The United Auto Workers union on Tuesday threatened a strike in five days at a key plant making Ford's (NYSE:F) most important model, the F-150 pickup truck, due to disagreements on a new "local" labor contract, the UAW's Ford chief said.
Continue Reading Below
UAW Vice President Jimmy Settles said a strike authorization had been approved by UAW President Dennis Williams.
Ford is currently in talks for a new four-year national contract affecting Ford's 52,700 U.S. unionized workers as well as for a new pact for the 7,500 workers at the Kansas City Assembly Plant in Missouri.
Settles said this is about problems with the local agreement.
Ford "has failed to negotiate in good faith at the local level," Settles said in a notice to Ford workers that the union then sent to the media on Tuesday evening.
A Ford spokeswoman said the company is "confident we will be able to negotiate a fair and competitive labor agreement with our UAW partners."
The union earlier this month chose to negotiate a national contract first with Fiat Chrysler Automobiles (NYSE:FCAU), and reached a tentative deal on Sept. 15. The Fiat Chrysler-UAW agreement may be rejected by union members in an ongoing ratification vote that has shown stiff opposition in early returns.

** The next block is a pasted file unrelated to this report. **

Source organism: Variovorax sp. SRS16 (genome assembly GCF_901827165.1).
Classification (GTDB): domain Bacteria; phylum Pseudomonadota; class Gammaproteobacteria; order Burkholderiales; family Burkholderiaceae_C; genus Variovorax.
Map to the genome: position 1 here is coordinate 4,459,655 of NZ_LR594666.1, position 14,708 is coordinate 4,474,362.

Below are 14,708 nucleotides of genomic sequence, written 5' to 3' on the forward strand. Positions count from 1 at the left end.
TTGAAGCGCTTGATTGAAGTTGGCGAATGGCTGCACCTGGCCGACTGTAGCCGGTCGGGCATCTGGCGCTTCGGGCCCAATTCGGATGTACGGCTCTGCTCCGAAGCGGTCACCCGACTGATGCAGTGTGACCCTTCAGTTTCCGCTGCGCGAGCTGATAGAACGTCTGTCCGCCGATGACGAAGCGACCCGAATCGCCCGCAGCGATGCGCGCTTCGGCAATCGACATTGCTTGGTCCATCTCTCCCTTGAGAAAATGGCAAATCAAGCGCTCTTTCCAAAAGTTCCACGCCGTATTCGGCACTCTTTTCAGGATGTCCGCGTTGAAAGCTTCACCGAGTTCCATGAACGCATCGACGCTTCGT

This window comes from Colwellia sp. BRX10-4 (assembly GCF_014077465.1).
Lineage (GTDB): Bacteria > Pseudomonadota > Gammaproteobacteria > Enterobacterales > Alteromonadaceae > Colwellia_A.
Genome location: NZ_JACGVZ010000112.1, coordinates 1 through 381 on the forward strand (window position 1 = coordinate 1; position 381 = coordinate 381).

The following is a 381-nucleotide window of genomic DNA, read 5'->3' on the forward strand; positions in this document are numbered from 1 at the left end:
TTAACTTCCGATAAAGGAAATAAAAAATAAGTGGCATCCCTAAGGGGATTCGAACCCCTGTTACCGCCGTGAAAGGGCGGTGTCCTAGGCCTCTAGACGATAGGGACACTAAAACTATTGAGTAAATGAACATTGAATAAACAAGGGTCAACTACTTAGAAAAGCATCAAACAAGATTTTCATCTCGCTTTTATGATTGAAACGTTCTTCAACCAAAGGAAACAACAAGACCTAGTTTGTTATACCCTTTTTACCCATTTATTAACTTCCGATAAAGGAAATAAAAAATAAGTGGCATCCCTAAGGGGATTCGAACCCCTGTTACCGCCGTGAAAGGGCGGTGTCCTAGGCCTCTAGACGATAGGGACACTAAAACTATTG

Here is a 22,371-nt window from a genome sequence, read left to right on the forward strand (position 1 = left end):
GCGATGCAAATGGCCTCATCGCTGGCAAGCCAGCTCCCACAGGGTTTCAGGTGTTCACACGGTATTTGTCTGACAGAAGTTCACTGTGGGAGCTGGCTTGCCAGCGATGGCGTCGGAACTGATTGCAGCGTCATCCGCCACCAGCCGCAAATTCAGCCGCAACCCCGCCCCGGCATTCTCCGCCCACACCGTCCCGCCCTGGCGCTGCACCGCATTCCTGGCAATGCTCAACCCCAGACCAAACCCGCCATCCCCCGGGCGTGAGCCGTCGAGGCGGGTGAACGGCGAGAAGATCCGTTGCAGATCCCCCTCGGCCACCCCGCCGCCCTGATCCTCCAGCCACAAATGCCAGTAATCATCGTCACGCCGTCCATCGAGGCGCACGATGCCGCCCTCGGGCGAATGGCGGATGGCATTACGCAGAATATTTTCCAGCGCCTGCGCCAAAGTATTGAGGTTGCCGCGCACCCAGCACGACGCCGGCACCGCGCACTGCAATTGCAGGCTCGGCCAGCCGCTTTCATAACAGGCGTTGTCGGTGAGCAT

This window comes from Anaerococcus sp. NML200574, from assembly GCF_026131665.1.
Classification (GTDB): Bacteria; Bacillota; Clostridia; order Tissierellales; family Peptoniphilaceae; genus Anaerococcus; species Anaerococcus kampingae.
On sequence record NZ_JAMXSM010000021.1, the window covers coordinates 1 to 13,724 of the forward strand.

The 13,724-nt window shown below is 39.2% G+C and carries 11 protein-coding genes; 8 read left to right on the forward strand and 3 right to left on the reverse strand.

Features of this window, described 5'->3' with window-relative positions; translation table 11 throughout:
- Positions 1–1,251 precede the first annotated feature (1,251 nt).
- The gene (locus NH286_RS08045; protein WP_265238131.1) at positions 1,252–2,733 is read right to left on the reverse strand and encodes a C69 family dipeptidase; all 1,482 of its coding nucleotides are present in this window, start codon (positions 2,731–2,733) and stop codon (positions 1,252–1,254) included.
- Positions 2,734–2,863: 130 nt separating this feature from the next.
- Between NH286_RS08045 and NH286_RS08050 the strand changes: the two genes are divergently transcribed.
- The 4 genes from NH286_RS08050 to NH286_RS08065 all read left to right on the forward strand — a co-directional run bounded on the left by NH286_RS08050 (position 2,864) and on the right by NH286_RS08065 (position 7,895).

If the Fiat Chrysler tentative agreement is rejected by the company's 40,000 UAW members, the union will decide whether to go back to the table with Fiat Chrysler, focus on national talks with Ford or General Motors (NYSE:GM) or call for a strike at Fiat Chrysler plants.
The union and each of the Detroit Three automakers including Ford, Fiat Chrysler and GM have separate national agreements covering all of its UAW members as well as agreements at each union "local" branch.
The local and national contracts for all three companies run for four years and expired on Sept. 14 before the union and each company agreed on extensions.
Settles claims that Ford has not negotiated for Kansas City workers in good faith on "issues surrounding manpower provisions, the national heat stress program, and skilled trades scheduling amongst others."
Skilled trades, which include such workers as electricians, get paid a few dollars more per hour most production workers.
The F-150 is the best-selling Ford vehicle in North America and is key to the company's profit.
(Reporting by Bernie Woodall; Editing by Ken Wills and Diane Craft)